• Upper respiratory infections are common at this time of year so try to tighten up on hygiene.
      • In rural areas, it is common for three or more generations to live in the same household.
      • A fairly common species all over India, the barn owls have adapted well to our cities.
      • However, the affordability of healthy food is difficult for the common masses.
      • Grouse, ravens and buzzards may be seen, and red deer are common.

    • 1.2(average, normal)

      (soldier) raso
      the common man el hombre medio / de la calle
      • the common people la gente corriente
      • I was treated like a common criminal me trataron como a un vulgar delincuente
      • to have the common touch tener el don de saber tratar con la gente sencilla
      • it's common decency es una cuestión de elemental (buena) educación
      • Because it is difficult work then - not anyone of the rest of us normal common folks can understand Law.
      • The translation of the whole Bible into English for the common people began only with John Wycliffe.
      • The bad news is that there will inevitably be job losses in the hundreds, if not thousands, among the ranks of common bank workers.
      • Despite their variety, some of the better memoirs come from the perspective of the common soldier.
      • Life in the city for the common people is a relentless struggle to keep out of trouble and keep your head above water.
      • Why isn't there a diet for the common folks who want results fast?
      • They depend upon the social concern and common decency of ordinary people.
      • Instead, in the supposed century of the common man, the poor man's king largely disappears from serious history.
      • Their members came from the ranks of the common people, and their worship was personal and full of emotion.
      • She is divided between the class system; she is both an educated reader and a common worker.
      • It was clear from their dress that this was no common day.
      • It is unfair to employers, too, whose interests are not overriding but are nonetheless owed common honesty.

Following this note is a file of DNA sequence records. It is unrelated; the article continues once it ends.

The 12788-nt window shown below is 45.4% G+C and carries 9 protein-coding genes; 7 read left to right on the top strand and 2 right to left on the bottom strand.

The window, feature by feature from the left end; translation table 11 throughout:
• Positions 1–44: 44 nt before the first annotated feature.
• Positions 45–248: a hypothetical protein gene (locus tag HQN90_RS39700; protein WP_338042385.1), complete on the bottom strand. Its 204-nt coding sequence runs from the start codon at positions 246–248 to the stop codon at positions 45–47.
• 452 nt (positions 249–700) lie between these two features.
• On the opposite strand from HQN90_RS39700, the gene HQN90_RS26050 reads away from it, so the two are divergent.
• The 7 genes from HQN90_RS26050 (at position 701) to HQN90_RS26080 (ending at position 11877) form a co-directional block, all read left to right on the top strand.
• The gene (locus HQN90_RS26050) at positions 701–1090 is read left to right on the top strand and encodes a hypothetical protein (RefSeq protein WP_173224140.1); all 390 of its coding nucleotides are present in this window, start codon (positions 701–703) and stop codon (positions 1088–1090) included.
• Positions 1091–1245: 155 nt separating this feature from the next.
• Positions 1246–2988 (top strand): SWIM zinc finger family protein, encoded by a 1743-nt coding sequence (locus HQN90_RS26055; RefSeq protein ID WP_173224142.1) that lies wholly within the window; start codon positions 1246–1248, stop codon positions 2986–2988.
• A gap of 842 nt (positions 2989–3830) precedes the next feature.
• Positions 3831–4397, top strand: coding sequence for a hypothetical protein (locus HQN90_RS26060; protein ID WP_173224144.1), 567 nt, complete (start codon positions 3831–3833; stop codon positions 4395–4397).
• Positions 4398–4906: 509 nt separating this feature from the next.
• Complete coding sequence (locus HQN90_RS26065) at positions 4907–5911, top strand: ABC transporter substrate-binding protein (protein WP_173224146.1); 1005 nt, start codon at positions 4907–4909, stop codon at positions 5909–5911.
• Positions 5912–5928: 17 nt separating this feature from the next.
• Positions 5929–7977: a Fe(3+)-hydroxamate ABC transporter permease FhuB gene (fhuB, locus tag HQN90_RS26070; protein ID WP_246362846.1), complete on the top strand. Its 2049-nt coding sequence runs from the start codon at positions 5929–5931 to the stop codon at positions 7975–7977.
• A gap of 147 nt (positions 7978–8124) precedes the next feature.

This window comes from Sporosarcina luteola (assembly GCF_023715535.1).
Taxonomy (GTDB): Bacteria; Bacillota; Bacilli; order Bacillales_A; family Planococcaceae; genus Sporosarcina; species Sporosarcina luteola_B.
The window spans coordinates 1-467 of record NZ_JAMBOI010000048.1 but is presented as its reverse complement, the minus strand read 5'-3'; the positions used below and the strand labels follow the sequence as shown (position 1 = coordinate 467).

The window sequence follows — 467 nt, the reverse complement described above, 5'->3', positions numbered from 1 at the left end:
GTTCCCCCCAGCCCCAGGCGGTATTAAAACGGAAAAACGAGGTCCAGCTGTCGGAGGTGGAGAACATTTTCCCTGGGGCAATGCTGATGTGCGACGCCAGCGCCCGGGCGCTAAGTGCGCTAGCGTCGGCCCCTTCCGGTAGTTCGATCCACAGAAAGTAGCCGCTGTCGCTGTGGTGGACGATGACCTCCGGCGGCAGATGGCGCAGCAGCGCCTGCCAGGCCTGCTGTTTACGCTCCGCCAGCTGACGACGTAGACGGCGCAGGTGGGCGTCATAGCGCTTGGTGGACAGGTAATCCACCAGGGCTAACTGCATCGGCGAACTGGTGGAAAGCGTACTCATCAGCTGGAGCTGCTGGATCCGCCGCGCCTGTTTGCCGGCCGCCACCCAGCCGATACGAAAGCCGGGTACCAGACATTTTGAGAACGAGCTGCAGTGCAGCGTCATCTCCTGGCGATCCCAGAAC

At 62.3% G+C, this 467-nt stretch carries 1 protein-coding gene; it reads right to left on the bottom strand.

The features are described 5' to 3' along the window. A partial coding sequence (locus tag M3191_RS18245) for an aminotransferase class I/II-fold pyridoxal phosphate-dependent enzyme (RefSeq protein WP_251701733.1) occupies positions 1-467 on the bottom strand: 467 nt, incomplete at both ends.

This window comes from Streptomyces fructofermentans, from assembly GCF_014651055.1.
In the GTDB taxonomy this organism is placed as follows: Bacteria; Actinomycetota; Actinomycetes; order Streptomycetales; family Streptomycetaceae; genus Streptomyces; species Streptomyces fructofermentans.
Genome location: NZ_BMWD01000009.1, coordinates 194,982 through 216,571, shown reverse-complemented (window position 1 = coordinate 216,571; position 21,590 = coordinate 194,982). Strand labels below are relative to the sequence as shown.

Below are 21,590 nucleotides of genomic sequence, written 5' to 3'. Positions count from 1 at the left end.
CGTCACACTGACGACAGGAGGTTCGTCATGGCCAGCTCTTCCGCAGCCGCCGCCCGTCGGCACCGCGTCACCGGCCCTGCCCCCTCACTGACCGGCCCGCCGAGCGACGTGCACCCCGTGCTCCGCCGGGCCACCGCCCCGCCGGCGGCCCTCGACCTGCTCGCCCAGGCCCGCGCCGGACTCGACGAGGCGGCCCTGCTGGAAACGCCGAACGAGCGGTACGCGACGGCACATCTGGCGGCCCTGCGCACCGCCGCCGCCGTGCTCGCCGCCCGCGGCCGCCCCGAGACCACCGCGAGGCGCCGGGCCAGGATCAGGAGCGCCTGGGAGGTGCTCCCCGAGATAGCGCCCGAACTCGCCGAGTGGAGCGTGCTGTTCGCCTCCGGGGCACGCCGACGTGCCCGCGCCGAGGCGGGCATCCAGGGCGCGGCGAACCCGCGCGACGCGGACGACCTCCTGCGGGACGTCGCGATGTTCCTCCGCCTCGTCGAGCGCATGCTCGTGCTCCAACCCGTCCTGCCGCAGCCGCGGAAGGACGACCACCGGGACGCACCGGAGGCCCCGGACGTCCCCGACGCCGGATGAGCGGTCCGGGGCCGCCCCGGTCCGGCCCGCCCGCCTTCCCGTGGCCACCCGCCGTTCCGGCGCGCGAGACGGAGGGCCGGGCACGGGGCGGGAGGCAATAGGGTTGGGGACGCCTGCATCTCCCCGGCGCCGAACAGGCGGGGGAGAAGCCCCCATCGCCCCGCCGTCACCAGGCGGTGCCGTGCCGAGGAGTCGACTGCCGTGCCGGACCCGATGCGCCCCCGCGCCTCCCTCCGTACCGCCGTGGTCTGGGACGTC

• We still think that we produce really high-quality product, but we also produce enough of it and cheap enough that common people can afford it.
      • Yet, because the common mass of humanity was so far beneath him, he had nothing but contempt for it.
      • Should the poet suppress or remove subtleties of thought that are over the head of the common reader?
      • It is, in a way, the only menace with multiple potentials to perturb the normal life of the common man.
      • He is Prime Minister, and therefore has a duty to rise above the ordinary concerns, fears and prejudices of the common man.
      • For them, common decency has no place in a fight for their cause.
      • Gordon Brown will get a lot more respect by forgetting the flags and getting on with a more familiar agenda of common decency.
      • Colin suggested that Mr Kenny consider sending him on a ‘crash course for basic manners and common courtesy.’
      • She replied bluntly, not bothering with the common courtesy Elizabeth expected.
      • Alert to the yearnings of the common man, they knew their security of position depended utterly on restraining the horde.

    • 1.3(low-class, vulgar)

      (behavior/accent/person) ordinario
      • These days, however, Labour ministers probably make tycoons feel positively common.
      • Then, from our comfortable seats, we raised a glass at the ranks of common buses.
      • They don't look any different from regular clerks or salesmen, with their plain clothes and common haircuts.
      • Cliff is just too common to be accepted into a world dominated by the likes of long-standing regional bowls champion Ray Smith.
      • Tales of playing bridge and how dreadfully common the South of France has become for holidays conclude with the observation that ‘scientists are the new rock and roll stars’.